Whether you’re an LPGA Tour superstar, a student at an iconic university, or just someone with a little extra space in your backyard, chances are you might have heard of Preston Moon and his synthetic grass company Envyscapes.

A former shaper with Arnold Palmer Golf Design who got started in the business with his father (who was one of the first employees at Palmer’s design company), Moon founded Envyscapes in 2012. The company, based in Salt Lake City, Utah, designs and builds synthetic grass projects of all sizes across the United States.

Envyscapes
(Photo by Preston Moon)

“It doesn’t matter what it is,” says Moon, “we can build it.”

Moon says he’s never really advertised for Envyscapes since he began the company nearly a decade ago, instead he’s relied on word-of-mouth. That’s worked out just fine, as the company’s Instagram account now boasts more than 26,000 followers and he’s done projects for the likes of LPGA major champion Michelle Wie and 12 large universities (including BYU, Rutgers, Notre Dame, Kentucky, and Illinois), with more waiting in line.

Moon says the first big project that took off on social media was a backyard effort he did in Fruitland, Idaho. It started out as just a putting green and a par-three hole, but it had a fairway included and his team put a wild bunker behind the green. The project ended up turning into a par-five hole and after he posted about the green—only the second post on Envyscapes’ Instagram account—it got shared “a lot.” People were wondering who was behind these ideas.

Moon grew up in Asia (mostly Taiwan and South Korea) as his father did a lot of work for Palmer there. He was raised in the course design business, even having a small hand in work on the Bay Hill Club & Lodge when he was 15 years old. Tragedy struck when his father passed away from a stroke when he was just 17, forcing Moon to find his “own place” in the golf course design industry.

Moon worked as a shaper for a few of Jack Nicklaus’s apprentices and traveled across the U.S. with them before deciding to leave the design business to pursue a career as a playing professional for the next seven years.

“I played a lot of mini-tour events and you know how that goes,” says Moon. “You’re just chasing a dream. You don’t realize how good those guys are until you’re out there and competing against them.”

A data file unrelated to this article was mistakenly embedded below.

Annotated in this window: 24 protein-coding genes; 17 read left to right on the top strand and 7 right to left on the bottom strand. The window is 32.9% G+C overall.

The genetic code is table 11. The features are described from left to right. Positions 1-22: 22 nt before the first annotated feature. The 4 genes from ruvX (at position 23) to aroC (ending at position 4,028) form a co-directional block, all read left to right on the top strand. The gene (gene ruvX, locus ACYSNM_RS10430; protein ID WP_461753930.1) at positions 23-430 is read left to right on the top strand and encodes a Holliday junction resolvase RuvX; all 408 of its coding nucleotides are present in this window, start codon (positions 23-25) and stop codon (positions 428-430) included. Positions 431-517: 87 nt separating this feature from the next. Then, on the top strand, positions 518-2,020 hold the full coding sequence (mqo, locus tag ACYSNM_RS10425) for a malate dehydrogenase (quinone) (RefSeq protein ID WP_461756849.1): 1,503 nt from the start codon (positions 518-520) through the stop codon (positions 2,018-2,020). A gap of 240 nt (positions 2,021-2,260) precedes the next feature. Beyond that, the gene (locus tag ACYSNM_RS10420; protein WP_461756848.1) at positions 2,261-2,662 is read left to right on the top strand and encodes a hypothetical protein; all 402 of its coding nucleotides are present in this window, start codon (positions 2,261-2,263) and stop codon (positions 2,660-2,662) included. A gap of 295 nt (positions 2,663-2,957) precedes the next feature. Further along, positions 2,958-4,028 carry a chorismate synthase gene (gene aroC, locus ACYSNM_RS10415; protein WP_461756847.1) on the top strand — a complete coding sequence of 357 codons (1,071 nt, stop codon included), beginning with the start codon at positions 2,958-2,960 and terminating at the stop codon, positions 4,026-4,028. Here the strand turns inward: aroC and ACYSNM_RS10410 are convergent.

Moon worked for two landscape and design companies when he stopped trying to make it as a pro, but felt he was back at the beginning again in terms of his career trajectory. He eventually decided to dive in completely to synthetic projects, and the business began to really prosper when his friends on Tour began promoting him to their connections.

Moon is close with Boyd Summerhays and his brother, Daniel, who’s played the PGA and Korn Ferry Tour. He says those guys have been instrumental in his success—the brothers would suggest Envyscapes to basically anyone on Tour who wanted a synthetic green built for their home.

After the first three or four projects, Moon says his phone was ringing off the hook.

“We bring a different aspect of golf to the synthetic grass industry,” says Moon. “We try to design and build creative things that people haven’t dealt with or seen. It’s been good. It’s been successful.”

Some other notable projects from the company have included a bunker with railroad ties (a homage to Pete Dye), a 250-square-foot putting green for Wie outside her sliding side door in California, a whiffle-ball field/putting green combo, and a 43,000-square-foot backyard oasis with an 8,500-square-foot putting surface, three bunkers, seven tee areas, and 28,000 plants.

An iconic project that’s nearly underway is for the owner of the biggest home in America (97,000 square feet in Missouri), a regulation-size nine-hole course—which will be all synthetic. Another client is about to get a nine-hole synthetic course that’s solely replicas of the recognizable par three holes that the client loves on the PGA Tour, including two from Augusta National.

But while Moon can build pretty much anything his clients want—and in any size space—he knows the iconic golf course designers of modern times did work that was one of a kind. That’s what he’s hoping to do, too.

“I have so much respect for guys that set the precedent for golf course design and construction. In the synthetic world, I drive myself to do the same thing,” says Moon. “When people see my greens, I want them to think, ‘that’s an Envyscapes green. Preston Moon did that.’”

THE BEST OF GOLF

FOLLOW US ON